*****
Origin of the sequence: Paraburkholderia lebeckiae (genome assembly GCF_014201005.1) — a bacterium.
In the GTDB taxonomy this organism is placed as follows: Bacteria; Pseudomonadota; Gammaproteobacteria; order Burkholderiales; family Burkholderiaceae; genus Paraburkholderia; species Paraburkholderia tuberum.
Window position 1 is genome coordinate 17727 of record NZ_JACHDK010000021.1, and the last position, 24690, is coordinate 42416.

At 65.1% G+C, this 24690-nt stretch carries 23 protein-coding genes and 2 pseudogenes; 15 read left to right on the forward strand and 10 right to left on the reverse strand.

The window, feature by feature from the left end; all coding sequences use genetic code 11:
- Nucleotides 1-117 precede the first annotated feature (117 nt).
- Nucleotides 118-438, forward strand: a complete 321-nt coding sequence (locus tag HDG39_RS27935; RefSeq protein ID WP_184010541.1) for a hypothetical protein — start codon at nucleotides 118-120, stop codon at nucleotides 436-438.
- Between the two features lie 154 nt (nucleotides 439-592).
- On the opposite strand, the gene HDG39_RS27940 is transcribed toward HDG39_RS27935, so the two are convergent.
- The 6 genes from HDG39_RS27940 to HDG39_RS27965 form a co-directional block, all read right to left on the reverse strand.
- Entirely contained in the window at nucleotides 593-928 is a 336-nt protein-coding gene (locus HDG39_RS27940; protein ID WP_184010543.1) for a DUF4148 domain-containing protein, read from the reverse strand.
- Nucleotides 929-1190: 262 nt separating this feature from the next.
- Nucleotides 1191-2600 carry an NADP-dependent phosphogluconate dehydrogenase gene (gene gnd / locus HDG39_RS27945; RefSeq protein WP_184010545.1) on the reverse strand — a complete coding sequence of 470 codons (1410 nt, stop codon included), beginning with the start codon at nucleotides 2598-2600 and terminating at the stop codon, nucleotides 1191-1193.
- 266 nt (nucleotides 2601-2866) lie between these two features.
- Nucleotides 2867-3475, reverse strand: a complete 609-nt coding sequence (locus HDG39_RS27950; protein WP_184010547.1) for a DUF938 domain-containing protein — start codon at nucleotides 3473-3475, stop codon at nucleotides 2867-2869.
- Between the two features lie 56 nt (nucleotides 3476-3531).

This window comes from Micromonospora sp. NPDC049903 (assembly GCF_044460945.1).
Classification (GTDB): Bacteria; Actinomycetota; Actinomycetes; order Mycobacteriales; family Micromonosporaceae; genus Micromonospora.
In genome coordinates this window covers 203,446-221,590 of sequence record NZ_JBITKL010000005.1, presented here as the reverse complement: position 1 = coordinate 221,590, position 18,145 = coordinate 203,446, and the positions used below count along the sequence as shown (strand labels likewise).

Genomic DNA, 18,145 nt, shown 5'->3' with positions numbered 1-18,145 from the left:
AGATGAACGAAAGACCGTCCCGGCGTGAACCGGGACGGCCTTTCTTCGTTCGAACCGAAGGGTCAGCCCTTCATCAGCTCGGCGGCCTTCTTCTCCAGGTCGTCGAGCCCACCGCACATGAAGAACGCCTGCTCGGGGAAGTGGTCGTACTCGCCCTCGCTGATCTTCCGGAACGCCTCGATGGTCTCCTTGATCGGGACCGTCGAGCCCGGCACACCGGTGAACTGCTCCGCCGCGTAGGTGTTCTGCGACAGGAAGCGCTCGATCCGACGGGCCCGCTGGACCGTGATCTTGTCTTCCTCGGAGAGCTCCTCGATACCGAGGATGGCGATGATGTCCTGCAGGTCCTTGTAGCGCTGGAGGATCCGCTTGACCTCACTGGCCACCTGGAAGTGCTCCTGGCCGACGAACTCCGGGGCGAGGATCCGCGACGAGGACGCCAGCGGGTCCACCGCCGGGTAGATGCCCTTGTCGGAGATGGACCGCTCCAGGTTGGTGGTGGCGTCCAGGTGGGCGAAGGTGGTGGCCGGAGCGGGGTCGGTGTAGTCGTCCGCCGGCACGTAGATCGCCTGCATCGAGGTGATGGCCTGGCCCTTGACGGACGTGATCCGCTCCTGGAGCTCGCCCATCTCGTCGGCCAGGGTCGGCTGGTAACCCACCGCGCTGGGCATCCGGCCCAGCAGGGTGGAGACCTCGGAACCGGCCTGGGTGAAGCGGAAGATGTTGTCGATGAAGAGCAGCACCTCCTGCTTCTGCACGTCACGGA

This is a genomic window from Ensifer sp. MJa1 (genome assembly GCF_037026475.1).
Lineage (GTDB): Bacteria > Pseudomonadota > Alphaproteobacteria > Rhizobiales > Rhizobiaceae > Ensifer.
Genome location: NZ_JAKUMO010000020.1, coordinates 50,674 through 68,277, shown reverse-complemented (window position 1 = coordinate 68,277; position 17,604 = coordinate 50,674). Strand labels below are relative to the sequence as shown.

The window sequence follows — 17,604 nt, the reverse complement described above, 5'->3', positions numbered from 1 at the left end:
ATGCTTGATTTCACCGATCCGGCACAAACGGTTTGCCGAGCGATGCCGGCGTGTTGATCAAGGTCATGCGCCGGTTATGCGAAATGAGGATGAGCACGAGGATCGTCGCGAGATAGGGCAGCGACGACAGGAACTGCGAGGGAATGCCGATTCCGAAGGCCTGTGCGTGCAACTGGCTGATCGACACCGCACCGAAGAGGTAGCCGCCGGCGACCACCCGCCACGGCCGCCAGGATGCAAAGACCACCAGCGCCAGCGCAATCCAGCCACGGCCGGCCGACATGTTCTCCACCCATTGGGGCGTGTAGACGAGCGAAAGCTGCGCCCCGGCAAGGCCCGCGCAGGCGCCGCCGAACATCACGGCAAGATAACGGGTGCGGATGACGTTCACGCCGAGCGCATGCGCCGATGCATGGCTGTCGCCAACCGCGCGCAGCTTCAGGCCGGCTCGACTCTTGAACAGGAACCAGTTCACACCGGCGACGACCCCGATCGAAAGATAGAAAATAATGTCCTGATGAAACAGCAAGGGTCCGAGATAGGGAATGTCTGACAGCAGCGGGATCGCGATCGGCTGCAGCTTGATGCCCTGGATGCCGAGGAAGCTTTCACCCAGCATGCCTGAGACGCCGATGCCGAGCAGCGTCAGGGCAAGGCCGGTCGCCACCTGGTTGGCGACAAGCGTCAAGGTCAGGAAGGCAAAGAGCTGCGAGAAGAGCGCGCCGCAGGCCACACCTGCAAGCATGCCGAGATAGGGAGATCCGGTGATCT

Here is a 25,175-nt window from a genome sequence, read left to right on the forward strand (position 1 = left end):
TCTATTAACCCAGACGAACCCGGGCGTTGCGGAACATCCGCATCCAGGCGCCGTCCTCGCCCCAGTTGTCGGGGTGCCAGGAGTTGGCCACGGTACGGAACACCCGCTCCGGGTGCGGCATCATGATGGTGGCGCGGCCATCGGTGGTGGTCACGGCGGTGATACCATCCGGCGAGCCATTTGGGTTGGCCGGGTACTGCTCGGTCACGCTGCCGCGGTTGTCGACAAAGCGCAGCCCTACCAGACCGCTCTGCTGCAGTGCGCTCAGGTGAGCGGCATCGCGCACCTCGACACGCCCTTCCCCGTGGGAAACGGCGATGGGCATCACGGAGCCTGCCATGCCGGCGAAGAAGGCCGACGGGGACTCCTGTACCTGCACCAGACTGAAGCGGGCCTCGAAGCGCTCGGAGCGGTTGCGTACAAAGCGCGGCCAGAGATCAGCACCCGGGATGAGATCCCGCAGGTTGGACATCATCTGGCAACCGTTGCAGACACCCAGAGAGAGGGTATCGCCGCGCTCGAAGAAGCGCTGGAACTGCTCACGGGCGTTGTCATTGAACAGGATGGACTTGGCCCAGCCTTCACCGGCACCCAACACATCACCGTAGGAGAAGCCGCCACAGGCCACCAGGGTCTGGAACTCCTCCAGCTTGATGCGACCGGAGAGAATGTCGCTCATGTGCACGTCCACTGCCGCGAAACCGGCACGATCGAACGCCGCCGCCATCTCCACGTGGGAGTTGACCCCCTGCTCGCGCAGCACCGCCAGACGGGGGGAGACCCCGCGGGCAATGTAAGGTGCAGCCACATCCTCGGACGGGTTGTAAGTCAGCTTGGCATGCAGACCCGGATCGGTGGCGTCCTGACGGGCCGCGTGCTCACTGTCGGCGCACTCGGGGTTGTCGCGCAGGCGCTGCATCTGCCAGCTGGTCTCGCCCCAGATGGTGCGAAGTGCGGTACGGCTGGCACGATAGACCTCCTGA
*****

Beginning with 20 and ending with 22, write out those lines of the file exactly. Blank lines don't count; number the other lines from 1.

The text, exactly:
Genomic DNA, 18,145 nt, shown 5'->3' with positions numbered 1-18,145 from the left:
AGATGAACGAAAGACCGTCCCGGCGTGAACCGGGACGGCCTTTCTTCGTTCGAACCGAAGGGTCAGCCCTTCATCAGCTCGGCGGCCTTCTTCTCCAGGTCGTCGAGCCCACCGCACATGAAGAACGCCTGCTCGGGGAAGTGGTCGTACTCGCCCTCGCTGATCTTCCGGAACGCCTCGATGGTCTCCTTGATCGGGACCGTCGAGCCCGGCACACCGGTGAACTGCTCCGCCGCGTAGGTGTTCTGCGACAGGAAGCGCTCGATCCGACGGGCCCGCTGGACCGTGATCTTGTCTTCCTCGGAGAGCTCCTCGATACCGAGGATGGCGATGATGTCCTGCAGGTCCTTGTAGCGCTGGAGGATCCGCTTGACCTCACTGGCCACCTGGAAGTGCTCCTGGCCGACGAACTCCGGGGCGAGGATCCGCGACGAGGACGCCAGCGGGTCCACCGCCGGGTAGATGCCCTTGTCGGAGATGGACCGCTCCAGGTTGGTGGTGGCGTCCAGGTGGGCGAAGGTGGTGGCCGGAGCGGGGTCGGTGTAGTCGTCCGCCGGCACGTAGATCGCCTGCATCGAGGTGATGGCCTGGCCCTTGACGGACGTGATCCGCTCCTGGAGCTCGCCCATCTCGTCGGCCAGGGTCGGCTGGTAACCCACCGCGCTGGGCATCCGGCCCAGCAGGGTGGAGACCTCGGAACCGGCCTGGGTGAAGCGGAAGATGTTGTCGATGAAGAGCAGCACCTCCTGCTTCTGCACGTCACGGA

This is a genomic window from Ensifer sp. MJa1 (genome assembly GCF_037026475.1).